Appreciation: Hilary Mantel’s “Wolf Hall” transformed fiction

Hilary Mantel raised the dead. For her millions of readers, the British novelist brought the past to quivering life, revealing her characters’ vanished worlds, private thoughts and crooked hearts with the force of her insight and imagination. She won English literature’s highest prize (and was made a dame): She turned a reviled historical figure into one of the most unforgettable characters in contemporary fiction. She died Thursday at age 70 from complications of a stroke, leaving her admirers bereft but also amazed at what she accomplished in her singular literary career. If ever an artist made the most of the time she did have, it was Mantel.

Her signature fictional creation was based on a real person — Thomas Cromwell, King Henry VIII’s political fixer and right-hand man. Mantel’s three books about Cromwell — “Wolf Hall” (2009), “Bring Up the Bodies” (2012) and “The Mirror and the Light” (2020) — sold 5 million copies. The first two books in the trilogy each won the Man Booker Prize. An award-winning play and a BBC television series based on the trilogy, plus its translation into 41 languages, made Mantel’s version of Cromwell’s story universal.

Despite ongoing health problems and chronic pain, Mantel published 16 books as well as a multitude of reviews, historical studies and essays. She was an acute and fearless critic, and her literary fiction won prizes and acclaim, but she was drawn to historical fiction, a genre disdained by many critics, from the beginning. Her first novel, “A Place of Greater Safety,” 700-plus pages about the French Revolution, had a hard time finding a publisher; finished in 1979, it wasn’t published until 1992. But it marked the beginnings of her alchemical transformation of historical fiction, a genre often bound up in predictable conventions of adventure and romance. In Mantel’s hands the past became a shimmering, visceral present, populated by humans of the most acute psychological complexity.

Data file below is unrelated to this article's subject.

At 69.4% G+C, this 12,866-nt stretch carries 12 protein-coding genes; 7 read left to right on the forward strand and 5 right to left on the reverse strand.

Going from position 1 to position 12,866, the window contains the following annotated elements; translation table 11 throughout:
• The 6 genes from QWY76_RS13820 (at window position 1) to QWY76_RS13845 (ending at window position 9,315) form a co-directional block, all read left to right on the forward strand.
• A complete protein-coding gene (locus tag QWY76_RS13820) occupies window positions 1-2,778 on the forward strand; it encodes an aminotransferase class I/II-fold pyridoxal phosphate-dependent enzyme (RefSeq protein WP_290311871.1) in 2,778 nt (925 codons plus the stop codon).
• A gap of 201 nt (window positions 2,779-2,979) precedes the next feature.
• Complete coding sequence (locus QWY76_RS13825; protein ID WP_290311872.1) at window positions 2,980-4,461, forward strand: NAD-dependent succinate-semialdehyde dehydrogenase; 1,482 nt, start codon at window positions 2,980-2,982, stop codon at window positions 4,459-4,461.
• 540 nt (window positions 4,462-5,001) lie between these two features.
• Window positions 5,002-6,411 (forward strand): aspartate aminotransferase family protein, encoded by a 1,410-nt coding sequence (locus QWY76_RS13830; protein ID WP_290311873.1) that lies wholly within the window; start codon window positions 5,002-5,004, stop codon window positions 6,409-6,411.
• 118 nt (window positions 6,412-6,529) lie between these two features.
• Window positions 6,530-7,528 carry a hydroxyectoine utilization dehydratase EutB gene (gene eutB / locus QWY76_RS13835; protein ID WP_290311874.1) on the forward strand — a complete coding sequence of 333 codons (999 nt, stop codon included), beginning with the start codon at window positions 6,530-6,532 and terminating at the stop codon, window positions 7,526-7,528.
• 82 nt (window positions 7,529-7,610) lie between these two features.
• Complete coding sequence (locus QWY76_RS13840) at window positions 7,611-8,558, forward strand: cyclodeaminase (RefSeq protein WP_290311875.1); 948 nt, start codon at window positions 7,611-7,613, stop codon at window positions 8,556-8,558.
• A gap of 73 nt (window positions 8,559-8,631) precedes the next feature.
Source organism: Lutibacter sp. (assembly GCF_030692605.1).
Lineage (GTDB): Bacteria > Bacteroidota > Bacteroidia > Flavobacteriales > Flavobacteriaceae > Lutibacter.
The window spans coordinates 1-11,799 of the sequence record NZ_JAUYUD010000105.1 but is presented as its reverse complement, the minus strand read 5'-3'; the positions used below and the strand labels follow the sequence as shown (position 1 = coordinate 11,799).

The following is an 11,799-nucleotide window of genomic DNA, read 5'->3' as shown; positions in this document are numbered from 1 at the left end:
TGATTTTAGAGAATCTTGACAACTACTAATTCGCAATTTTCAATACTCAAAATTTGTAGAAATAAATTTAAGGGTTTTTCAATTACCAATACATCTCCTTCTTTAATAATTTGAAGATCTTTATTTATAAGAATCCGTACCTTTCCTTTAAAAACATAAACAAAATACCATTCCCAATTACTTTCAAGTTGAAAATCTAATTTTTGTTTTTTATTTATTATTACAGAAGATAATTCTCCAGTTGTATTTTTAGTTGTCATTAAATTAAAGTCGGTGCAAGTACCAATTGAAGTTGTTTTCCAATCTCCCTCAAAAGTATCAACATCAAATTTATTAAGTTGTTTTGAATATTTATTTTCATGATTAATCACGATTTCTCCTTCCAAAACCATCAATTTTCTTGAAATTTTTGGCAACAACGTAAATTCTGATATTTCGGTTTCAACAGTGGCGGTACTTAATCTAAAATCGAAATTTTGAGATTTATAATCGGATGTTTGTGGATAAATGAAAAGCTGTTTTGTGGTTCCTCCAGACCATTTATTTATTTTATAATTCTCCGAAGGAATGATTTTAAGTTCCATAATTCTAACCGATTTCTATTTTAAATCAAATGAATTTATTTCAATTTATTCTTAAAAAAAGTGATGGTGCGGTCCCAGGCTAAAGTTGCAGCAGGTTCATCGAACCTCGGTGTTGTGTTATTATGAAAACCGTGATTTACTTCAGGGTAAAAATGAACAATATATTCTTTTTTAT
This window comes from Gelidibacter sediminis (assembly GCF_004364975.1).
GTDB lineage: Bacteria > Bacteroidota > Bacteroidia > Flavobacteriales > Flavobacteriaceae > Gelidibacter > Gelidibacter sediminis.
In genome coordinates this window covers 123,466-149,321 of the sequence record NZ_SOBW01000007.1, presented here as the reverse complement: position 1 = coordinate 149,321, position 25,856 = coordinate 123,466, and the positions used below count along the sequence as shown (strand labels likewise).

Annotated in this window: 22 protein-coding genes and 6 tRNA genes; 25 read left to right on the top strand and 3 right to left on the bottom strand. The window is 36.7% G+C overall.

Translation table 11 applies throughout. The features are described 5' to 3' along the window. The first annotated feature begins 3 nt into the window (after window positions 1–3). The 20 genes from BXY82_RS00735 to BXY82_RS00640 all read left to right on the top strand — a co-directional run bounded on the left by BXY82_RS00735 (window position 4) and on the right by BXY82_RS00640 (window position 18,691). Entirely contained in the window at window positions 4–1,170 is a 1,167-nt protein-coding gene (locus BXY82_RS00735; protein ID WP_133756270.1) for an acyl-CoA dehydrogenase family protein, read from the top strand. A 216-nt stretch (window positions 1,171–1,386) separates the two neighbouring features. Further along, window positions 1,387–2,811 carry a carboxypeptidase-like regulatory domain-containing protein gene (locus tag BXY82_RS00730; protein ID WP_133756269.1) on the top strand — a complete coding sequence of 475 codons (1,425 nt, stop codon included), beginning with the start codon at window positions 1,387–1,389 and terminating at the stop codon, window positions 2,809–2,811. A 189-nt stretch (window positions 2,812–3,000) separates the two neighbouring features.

In a 2020 profile of the author in the New Yorker, critic Daniel Mendelsohn wrote that Mantel was looking for a particular kind of character, “a historical figure that could serve, naturally and organically, as vehicles for further exploring the themes she’d always been interested in. Where is the boundary between truth and lies? Where does the power of the state begin and end? Is it possible to break away from the past, and, if so, to what extent? How does the conflict between a modern trust in reason, on the one hand, and primitive ignorance and irrationality, on the other, play out in the lives of individuals and of nations?”

She found that character in Cromwell.

From the beginning, Mantel took care to fix her version of Cromwell firmly in history. “The Cromwell who reveals himself over the courses of her novels is very close to the Cromwell I met,” said Oxford theology professor Diarmaid McCullough, author of an exhaustive 2018 biography of Cromwell, in the Guardian.

But her understanding of him must have been personal.